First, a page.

Aliy Zirkle, in one of the more dramatic endings in Iditarod history, came in second, only minutes behind the winner. As Quito, Aliy’s lead dog, raced toward the finish line exuding confidence and speed, it’s hard not to picture Togo in a similar scene nearly 100 years ago. Just as there is the “go” in Togo, there is “no quit” in Quito, and both of these dogs are to be admired for their work and determination.
A true Alaskan and dog-lover at heart, Aliy has now raced and finished the Iditarod 13 times, with her best finishes coming in 2012 and 2013, where she placed second both times. Although she is “in it to win it,” Aliy’s philosophy about being a musher is driven by passion – her dogs. These dogs are also on a mission and possess an inner-drive that only Aliy is capable of unleashing.
In 2011, Aliy was awarded the Leonhard Seppala Humanitarian Award, an award designated for those mushers who finish in the top 20 in the field, and show excellence in taking care of their dogs. This award speaks volumes to Aliy’s character, as she truly believes in giving her dogs all they need for a trailblazing win.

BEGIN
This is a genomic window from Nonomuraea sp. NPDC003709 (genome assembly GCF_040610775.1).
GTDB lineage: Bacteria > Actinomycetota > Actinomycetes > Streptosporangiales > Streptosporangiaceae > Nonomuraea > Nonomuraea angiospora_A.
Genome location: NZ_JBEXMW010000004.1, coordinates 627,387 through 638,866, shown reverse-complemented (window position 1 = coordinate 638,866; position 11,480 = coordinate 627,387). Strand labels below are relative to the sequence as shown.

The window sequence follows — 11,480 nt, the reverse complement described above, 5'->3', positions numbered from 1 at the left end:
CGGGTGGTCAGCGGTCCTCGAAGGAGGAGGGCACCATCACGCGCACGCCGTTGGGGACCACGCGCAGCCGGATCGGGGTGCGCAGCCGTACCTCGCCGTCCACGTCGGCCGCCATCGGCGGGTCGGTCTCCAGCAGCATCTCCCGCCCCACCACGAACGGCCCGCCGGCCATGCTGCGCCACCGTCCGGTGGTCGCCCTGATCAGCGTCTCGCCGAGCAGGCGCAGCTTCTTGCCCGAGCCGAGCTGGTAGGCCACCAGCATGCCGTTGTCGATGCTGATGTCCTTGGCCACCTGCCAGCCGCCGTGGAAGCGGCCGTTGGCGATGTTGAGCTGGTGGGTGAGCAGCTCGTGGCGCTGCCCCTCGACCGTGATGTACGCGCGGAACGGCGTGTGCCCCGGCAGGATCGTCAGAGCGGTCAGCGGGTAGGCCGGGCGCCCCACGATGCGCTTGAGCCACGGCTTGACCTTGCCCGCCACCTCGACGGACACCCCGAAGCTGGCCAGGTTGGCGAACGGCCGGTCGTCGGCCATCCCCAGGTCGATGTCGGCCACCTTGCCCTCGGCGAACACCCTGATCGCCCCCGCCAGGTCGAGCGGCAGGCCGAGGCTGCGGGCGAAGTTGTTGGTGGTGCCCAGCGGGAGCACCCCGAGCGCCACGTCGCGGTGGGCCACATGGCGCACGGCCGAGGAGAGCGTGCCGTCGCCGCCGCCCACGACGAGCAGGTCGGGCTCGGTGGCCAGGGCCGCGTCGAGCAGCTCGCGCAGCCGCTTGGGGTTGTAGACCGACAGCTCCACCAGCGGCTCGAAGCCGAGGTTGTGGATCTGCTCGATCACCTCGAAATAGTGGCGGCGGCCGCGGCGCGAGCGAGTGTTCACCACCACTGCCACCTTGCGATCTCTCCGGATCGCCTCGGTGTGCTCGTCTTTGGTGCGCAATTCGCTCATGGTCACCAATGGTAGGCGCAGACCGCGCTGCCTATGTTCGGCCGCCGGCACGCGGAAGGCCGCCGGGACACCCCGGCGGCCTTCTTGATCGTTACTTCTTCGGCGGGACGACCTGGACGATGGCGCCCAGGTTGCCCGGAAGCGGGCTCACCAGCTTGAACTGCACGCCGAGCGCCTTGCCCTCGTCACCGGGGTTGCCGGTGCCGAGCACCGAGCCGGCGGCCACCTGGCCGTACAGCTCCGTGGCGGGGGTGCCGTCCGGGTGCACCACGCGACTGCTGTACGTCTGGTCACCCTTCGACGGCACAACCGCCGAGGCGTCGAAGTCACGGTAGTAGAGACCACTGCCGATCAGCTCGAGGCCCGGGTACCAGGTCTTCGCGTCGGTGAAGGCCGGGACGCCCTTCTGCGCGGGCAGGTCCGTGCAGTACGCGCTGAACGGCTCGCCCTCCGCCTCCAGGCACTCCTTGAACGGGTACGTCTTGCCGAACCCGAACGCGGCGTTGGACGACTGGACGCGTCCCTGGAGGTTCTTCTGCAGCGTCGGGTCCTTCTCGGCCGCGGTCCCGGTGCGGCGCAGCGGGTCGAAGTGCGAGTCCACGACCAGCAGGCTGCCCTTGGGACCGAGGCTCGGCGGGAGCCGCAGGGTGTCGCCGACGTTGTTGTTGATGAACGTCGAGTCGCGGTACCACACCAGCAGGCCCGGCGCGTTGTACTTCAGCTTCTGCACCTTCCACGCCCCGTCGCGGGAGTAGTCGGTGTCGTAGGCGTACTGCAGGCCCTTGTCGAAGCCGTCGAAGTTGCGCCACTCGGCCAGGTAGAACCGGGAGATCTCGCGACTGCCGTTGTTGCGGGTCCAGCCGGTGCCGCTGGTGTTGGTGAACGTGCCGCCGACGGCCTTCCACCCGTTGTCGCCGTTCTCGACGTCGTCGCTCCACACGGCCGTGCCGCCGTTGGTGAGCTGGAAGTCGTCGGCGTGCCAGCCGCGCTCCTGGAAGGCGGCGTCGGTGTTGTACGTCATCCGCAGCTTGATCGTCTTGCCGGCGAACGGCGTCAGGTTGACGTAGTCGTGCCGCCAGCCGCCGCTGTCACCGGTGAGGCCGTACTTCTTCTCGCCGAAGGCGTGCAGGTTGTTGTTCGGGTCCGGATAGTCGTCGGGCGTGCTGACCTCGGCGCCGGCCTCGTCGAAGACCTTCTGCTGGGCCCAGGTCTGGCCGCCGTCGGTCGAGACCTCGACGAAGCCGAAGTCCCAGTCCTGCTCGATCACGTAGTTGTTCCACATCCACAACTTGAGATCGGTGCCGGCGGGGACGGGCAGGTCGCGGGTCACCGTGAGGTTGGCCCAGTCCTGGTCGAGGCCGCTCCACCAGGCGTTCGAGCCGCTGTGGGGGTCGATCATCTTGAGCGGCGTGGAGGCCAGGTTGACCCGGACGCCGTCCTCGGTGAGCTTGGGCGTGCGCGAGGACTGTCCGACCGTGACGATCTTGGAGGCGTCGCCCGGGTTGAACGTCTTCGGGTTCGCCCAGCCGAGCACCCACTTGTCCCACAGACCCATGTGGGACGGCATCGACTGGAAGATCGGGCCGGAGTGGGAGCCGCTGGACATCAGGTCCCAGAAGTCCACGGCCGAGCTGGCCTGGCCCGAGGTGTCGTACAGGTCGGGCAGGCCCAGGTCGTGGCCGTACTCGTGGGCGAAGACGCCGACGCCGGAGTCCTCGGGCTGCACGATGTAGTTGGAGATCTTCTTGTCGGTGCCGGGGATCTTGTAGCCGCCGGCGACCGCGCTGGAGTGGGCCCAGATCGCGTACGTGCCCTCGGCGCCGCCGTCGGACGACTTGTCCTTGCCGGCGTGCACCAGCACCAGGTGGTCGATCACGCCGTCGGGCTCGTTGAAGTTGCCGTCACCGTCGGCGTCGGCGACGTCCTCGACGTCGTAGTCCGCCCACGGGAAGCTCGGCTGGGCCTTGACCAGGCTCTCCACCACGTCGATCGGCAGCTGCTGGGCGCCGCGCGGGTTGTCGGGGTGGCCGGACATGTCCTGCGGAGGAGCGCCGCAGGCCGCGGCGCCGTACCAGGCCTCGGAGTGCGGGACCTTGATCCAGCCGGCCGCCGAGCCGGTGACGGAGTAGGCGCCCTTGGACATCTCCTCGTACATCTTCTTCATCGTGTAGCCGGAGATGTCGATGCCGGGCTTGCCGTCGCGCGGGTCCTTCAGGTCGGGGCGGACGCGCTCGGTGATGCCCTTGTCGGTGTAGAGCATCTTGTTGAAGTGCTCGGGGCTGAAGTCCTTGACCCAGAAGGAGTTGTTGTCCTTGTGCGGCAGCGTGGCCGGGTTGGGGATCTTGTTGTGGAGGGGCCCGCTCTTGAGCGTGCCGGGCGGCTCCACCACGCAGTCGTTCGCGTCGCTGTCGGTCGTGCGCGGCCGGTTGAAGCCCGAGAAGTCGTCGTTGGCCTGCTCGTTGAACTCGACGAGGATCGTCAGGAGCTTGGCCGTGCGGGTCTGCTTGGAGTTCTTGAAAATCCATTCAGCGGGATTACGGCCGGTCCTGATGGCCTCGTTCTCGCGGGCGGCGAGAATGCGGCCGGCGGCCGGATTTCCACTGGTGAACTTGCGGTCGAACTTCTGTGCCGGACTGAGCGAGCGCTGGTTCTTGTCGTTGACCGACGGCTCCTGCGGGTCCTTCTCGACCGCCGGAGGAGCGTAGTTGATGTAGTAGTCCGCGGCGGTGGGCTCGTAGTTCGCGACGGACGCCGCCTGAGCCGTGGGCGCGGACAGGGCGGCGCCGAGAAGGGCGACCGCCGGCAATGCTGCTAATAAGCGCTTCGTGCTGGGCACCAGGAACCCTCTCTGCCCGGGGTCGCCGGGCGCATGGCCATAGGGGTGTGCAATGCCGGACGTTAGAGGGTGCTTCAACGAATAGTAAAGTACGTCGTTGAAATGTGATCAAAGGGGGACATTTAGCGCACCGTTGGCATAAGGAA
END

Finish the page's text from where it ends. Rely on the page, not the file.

It has been said that in Alaska, “Men are men, (but) women win the Iditarod!” Perhaps the next woman to add her name to the history books, alongside Libby Riddles and Susan Butcher, will be Aliy Zirkle in 2014!
The Iditarod was inspired by the 1925 Race for Mercy or Serum Run, during which life-saving diphtheria serum was delivered to Nome via sled dog teams. All of the dogs were amazing, including the most famous, Balto. But it was Leonhard Seppala and a 12-year old, undersized husky, named Togo, who led a team five times further than any other sled dog team over treacherous, unchartered territory. Without Togo, the villagers of Nome would likely have perished. This blog post is part of TogoRun’s campaign to tell Togo’s untold story.